Feeds

CES outing for 'world's thinnest' tablet, Ultrabook, says Toshiba

IFA-announced gadgets to make US debut next week

Business security measures using SSL

Toshiba, for one, seems keen to continue offering netbooks in spite of the rise of the tablet - it's going to show off a new model at the Consumer Electronics Show (CES).

Dell and Samsung may be exiting the netbook biz - possibly prematurely, since netbook shipments actually went up during 2011 - but Toshiba is sticking in and will out the NB510 next week.

Toshiba NB500

The new machine sports the usual 10.1in, 1024 x 600 display but is based on Intel's new Atom N2800 chip. It'll have 1GB of 800MHz DDR 3 and a 320GB hard drive, Notebook Italia reports.

The NB510's look broadly matches that of the existing NB500 (above), though some of the ports have been shuffles around.

Toshiba will also be using CES to bring the "world's thinnest" 10.1in tablet and Ultrabook to a US audience. Europeans have seen them already: both were unveiled at the IFA show in Berlin in September 2011.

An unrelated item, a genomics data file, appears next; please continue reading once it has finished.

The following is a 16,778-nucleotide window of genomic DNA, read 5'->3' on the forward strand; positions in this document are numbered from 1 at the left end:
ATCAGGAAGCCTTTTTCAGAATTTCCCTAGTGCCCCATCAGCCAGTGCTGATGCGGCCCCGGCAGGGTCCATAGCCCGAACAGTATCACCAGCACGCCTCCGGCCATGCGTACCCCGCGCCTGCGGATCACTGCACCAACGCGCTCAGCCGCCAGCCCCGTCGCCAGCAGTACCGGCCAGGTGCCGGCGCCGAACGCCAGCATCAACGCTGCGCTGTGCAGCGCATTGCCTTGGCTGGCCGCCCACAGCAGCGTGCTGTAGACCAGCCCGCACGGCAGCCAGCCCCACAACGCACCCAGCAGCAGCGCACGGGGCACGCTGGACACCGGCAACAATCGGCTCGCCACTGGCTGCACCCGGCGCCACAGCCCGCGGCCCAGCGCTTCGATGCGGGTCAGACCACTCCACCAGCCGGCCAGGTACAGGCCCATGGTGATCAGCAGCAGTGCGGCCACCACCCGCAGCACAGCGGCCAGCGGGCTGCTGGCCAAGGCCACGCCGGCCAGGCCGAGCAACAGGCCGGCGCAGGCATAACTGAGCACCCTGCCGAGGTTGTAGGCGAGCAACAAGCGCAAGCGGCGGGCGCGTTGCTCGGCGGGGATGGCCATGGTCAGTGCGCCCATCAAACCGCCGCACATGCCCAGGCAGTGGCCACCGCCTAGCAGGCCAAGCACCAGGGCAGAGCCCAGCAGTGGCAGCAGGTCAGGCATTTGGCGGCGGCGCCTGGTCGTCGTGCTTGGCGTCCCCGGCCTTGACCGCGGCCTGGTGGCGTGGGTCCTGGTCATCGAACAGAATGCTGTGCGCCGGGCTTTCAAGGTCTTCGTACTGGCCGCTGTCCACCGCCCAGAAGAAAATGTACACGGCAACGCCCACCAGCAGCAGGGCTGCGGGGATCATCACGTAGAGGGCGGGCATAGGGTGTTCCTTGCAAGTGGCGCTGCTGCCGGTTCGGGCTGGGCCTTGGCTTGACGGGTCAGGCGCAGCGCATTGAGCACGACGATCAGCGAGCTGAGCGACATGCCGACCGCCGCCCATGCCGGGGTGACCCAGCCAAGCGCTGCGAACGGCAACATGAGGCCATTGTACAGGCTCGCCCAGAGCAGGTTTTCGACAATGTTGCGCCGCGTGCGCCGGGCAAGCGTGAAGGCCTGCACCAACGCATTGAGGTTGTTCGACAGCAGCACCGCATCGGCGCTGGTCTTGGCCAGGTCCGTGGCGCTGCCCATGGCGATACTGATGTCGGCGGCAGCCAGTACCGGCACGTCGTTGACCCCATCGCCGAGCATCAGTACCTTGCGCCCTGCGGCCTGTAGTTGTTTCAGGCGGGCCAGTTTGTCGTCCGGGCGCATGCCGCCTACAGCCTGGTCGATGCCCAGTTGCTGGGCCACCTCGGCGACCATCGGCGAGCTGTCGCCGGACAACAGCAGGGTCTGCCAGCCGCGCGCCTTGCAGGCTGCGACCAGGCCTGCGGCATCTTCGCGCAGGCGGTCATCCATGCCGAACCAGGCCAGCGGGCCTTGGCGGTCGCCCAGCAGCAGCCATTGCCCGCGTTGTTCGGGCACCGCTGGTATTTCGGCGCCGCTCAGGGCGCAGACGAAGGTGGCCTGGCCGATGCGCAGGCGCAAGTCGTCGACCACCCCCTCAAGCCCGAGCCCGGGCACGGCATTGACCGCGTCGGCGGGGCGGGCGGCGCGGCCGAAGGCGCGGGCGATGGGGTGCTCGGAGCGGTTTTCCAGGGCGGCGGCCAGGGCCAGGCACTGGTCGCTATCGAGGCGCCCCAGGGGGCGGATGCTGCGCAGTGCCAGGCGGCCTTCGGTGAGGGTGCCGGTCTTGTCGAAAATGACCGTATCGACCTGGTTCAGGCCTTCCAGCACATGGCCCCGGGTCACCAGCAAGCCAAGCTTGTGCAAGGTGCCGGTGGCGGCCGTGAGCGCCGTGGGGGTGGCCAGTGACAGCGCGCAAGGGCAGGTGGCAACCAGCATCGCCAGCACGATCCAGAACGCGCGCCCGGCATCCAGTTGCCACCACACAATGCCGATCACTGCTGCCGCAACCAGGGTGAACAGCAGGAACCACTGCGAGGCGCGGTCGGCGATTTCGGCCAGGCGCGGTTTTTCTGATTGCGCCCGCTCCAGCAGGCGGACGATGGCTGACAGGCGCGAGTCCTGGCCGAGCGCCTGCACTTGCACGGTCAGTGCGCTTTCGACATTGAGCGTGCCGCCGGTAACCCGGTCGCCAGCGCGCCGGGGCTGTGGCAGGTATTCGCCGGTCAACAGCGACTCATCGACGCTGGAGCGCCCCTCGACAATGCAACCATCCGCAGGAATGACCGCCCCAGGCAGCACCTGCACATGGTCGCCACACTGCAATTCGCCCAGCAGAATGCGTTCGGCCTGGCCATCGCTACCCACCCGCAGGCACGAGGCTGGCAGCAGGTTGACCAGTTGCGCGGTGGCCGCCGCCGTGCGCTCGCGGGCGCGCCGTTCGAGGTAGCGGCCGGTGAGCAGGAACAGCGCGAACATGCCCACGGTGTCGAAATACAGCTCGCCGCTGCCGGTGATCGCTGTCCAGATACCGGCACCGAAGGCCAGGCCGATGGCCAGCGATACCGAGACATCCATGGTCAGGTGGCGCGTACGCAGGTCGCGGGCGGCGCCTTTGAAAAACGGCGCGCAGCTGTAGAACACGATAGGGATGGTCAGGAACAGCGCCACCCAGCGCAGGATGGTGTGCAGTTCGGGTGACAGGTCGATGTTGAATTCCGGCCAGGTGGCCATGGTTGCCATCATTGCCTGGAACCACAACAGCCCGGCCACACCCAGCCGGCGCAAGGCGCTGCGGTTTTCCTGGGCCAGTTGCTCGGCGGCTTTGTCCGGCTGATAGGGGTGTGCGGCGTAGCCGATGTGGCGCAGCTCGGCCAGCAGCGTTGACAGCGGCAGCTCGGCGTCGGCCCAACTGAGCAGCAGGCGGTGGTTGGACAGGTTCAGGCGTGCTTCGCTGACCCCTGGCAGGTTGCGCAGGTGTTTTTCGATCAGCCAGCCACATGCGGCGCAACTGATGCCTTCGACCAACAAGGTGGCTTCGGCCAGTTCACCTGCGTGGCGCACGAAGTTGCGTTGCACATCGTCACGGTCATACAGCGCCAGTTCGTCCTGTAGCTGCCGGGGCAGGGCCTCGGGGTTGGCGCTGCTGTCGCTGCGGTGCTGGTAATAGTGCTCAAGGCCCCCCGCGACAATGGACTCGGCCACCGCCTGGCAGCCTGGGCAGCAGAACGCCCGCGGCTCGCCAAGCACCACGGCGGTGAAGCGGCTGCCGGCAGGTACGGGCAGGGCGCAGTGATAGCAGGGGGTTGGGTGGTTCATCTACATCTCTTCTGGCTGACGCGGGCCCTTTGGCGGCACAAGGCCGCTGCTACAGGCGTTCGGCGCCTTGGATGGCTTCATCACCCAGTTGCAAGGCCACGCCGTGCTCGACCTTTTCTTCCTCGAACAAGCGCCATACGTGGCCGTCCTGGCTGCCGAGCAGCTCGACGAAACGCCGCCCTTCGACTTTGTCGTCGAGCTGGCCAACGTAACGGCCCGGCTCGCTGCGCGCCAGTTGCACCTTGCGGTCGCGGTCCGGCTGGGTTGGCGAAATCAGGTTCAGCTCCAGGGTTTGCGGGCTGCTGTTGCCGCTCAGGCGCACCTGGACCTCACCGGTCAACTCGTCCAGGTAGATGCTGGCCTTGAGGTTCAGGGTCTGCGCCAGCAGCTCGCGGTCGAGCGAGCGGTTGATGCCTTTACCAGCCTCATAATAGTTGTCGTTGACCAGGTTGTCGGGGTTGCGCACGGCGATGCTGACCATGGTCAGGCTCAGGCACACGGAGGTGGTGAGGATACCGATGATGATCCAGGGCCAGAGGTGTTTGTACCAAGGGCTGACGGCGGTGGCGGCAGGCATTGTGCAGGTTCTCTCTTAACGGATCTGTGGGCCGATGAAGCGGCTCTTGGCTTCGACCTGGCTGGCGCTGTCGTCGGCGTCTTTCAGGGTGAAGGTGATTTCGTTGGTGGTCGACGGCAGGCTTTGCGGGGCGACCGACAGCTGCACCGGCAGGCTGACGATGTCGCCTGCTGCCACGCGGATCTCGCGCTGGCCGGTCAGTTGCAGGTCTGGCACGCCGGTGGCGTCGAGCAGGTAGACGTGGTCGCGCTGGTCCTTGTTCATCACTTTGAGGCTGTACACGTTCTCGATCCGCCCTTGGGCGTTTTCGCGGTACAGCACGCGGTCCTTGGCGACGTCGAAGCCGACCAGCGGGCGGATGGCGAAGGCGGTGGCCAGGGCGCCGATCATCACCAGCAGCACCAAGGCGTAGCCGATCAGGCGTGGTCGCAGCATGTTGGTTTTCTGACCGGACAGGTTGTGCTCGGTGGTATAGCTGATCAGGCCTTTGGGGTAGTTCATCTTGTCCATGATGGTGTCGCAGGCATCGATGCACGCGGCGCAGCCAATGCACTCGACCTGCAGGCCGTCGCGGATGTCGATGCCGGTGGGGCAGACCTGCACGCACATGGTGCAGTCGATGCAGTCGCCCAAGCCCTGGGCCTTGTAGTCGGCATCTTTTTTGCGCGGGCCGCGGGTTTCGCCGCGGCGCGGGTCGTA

Toshiba AT200 Excite Android 3.2 tablet

You can take a look at our look at the Portégé Z830 Ultrabook here, and the AT200 tablet - aka Excite - here. ®

Secure remote control for conventional and virtual desktops

Whitepapers

Providing a secure and efficient Helpdesk
A single remote control platform for user support is be key to providing an efficient helpdesk. Retain full control over the way in which screen and keystroke data is transmitted.
WIN a very cool portable ZX Spectrum
Win a one-off portable Spectrum built by legendary hardware hacker Ben Heck
Saudi Petroleum chooses Tegile storage solution
A storage solution that addresses company growth and performance for business-critical applications of caseware archive and search along with other key operational systems.
Protecting users from Firesheep and other Sidejacking attacks with SSL
Discussing the vulnerabilities inherent in Wi-Fi networks, and how using TLS/SSL for your entire site will assure security.
Security for virtualized datacentres
Legacy security solutions are inefficient due to the architectural differences between physical and virtual environments.